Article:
No wonder, then, that forex traders are selling. “Given the dollar’s current negative disposition, this disappointing [trade deficit] number highlights once again the dollar’s structural liabilities and should facilitate further dollar selling,” opines Alex Beuzelin, foreign exchange analyst at Ruesch International, in a Reuters story today. “I would expect this to translate into fresh lows for the U.S. currency.”
Look out below….

11 thoughts on “DOLLAR BLUES ANEW

  1. jon metcalf

    I think increasingly that forex is divorced from the real economy. Yes there are weak points in the US economy. However there are many weak points in the economies with strong currencies–CDN, euro,UK pound,JPN yen. I personally think that US interest rates are too low and if these increase the USD would perform well. If the Bush Administration corrected the budget deficit, even somewhat, this would help.Your analysis is somewhat unbalanced in the sense that it does not take account of weakness in the other OECD country economies.

  2. robert O"Connor

    Your analysis goes over well-worn territory but offers little new insight. The US runs a liberal economy–open to imports, by definition consumer oriented, supportive of growth and anti-mercantilist. The tax code encourages outward investment.Is it any surprise the US runs a trade deficit? I assume that you are not encouraging the US to abandon these principles. A strong dollar would help achieve these goals. It would would support the stock market, encourage foreign investment and make the US a haven for global savings. Robert Rubin understood this.

  3. Tom Ault

    I have a question for the “dollar doomers:” when will these new lows in the dollar be achieved? By the end of the year? Midway through 2006? 2007? Will the landing be soft? Hard? A “Latin-American-style currency crisis (You heard it here first, folks!)?”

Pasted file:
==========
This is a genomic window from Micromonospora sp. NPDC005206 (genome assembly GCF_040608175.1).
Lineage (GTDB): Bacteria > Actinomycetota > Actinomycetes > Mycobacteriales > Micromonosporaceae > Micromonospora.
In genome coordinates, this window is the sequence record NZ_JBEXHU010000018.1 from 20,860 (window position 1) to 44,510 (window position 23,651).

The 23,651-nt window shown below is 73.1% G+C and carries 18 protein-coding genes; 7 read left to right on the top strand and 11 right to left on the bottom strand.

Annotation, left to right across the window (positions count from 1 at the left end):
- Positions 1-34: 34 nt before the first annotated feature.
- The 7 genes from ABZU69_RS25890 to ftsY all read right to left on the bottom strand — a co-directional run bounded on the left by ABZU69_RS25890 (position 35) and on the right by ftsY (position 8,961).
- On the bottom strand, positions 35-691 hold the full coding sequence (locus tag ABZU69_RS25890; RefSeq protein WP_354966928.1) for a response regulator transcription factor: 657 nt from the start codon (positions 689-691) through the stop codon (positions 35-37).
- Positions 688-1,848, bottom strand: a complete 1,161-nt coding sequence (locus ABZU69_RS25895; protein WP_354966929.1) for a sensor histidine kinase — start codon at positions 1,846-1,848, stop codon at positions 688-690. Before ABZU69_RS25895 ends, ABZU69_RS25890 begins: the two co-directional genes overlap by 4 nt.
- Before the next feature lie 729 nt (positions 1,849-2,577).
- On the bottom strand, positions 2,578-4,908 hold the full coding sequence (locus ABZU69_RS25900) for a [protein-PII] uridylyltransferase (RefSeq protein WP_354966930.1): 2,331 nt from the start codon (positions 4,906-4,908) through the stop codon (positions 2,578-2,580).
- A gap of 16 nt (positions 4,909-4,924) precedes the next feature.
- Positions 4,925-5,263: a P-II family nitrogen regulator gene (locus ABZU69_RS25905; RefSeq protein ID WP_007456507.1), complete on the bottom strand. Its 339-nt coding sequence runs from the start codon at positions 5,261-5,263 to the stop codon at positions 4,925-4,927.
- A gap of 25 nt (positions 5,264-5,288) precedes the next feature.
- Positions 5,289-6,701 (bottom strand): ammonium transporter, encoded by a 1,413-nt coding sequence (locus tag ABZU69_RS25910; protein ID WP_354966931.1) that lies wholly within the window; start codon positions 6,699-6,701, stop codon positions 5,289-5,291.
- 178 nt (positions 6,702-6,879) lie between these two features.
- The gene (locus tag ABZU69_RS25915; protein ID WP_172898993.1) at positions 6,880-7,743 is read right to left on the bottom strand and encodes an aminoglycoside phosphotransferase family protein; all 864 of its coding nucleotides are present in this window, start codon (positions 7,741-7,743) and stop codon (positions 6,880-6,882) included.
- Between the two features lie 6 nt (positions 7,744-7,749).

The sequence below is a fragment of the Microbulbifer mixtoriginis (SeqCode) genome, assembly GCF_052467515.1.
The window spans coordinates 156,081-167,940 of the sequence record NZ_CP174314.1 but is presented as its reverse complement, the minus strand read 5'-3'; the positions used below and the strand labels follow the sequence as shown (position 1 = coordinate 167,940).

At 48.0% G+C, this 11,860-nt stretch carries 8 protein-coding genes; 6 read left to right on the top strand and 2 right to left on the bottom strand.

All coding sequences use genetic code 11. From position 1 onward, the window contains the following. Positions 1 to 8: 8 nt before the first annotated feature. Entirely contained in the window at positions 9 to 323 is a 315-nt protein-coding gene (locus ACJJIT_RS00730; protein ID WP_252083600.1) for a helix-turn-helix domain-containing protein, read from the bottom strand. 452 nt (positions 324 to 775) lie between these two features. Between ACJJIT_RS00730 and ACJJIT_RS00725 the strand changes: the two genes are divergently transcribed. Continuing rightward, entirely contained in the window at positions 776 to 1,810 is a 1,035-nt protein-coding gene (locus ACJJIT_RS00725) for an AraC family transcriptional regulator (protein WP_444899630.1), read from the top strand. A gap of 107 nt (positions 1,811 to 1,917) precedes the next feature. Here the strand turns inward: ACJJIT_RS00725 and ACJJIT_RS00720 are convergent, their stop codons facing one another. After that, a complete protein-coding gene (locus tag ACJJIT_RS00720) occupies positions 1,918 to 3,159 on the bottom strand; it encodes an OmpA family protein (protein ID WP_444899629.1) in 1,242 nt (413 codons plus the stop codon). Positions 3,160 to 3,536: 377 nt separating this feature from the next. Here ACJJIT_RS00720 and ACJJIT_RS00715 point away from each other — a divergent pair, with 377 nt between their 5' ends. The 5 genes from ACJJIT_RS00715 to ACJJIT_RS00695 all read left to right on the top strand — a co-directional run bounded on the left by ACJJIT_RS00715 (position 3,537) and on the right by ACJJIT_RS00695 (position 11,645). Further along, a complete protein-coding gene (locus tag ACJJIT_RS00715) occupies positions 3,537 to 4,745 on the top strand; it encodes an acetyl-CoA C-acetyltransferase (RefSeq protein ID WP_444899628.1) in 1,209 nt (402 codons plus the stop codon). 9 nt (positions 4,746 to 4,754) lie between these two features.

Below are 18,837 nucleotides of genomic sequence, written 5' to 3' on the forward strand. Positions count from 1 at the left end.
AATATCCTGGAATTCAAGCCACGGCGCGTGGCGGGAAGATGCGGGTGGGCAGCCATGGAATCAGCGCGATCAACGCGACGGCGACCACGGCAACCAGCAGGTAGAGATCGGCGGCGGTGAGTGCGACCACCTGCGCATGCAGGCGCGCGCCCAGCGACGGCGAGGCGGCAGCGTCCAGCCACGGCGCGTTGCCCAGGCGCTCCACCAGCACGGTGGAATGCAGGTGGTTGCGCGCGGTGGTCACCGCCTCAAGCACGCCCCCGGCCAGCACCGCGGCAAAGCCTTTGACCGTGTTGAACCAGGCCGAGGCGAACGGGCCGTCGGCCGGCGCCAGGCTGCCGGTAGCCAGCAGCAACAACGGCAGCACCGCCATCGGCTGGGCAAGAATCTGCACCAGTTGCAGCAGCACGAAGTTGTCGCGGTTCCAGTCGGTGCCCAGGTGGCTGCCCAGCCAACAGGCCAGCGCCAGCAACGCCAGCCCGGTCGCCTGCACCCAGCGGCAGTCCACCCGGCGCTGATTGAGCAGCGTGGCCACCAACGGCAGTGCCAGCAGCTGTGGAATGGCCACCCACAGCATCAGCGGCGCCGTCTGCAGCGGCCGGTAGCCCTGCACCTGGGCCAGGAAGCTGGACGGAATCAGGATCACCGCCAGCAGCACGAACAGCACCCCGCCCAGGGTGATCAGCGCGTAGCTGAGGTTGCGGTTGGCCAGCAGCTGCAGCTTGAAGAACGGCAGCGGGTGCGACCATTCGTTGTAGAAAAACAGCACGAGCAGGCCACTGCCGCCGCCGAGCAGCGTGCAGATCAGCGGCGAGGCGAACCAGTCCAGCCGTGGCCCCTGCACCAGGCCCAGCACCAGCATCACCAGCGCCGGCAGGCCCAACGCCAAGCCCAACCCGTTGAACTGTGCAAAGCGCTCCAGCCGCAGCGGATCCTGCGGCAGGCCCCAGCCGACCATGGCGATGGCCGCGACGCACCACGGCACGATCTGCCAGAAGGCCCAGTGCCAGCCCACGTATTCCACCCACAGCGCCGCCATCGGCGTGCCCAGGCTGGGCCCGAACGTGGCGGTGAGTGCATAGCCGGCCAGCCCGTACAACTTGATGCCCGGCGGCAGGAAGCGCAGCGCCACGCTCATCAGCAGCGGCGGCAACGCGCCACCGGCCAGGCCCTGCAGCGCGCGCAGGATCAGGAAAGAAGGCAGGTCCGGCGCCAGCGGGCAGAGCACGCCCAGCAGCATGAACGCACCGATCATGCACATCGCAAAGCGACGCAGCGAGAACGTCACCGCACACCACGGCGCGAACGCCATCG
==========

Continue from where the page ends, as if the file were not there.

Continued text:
4. blair carling

    MORE OF THE SAME. I am unsure as to why the dollar is weak and the European, Canadian and Asian currencies are strong. Could it be that the US budgetary deficit and low interest rates offer a better explanation than the trade deficit. If the trade deficit is the problem, how is it the US is not pursuing a hyper-protectionist policy?

  5. John Kingston

    I wonder if your analysis does not take us to a dead end road. I think that currency analysis needs to be more complex–growth, innovation, profitability of investment. Merchandise trade balances are but one factor in global trade. The others are surely, trade in services, tourism trade, royalties and ability to attract investment. I agree with one of the comments above that you skip over the soft spots in the current list of strong currency countries.

  6. Kevin Sterling

    I wonder if your analysis takes us anywhere!I suspect that the dollar may be in a temporary decline as foreign central banks and managers of petro-currencies are diversifying into a basket of currencies. In addition, US interest rates are still too low to attract foreign savings.

  7. James Sheridan

    OK, BUT WHAT IS AMERICA TO DO! Slow growth so as to not pull in foreign goods, balance the budget, subsidize exports and offer tax discounts to foreign investors. The USD would soar and the world economy would collapse.

  8. David Dulaney

    No new news. I’m not surprised by anything here! This is too open-ended, I need more. Check out, they know their shit and provide helpful insights.

  9. Pater Tenebrarum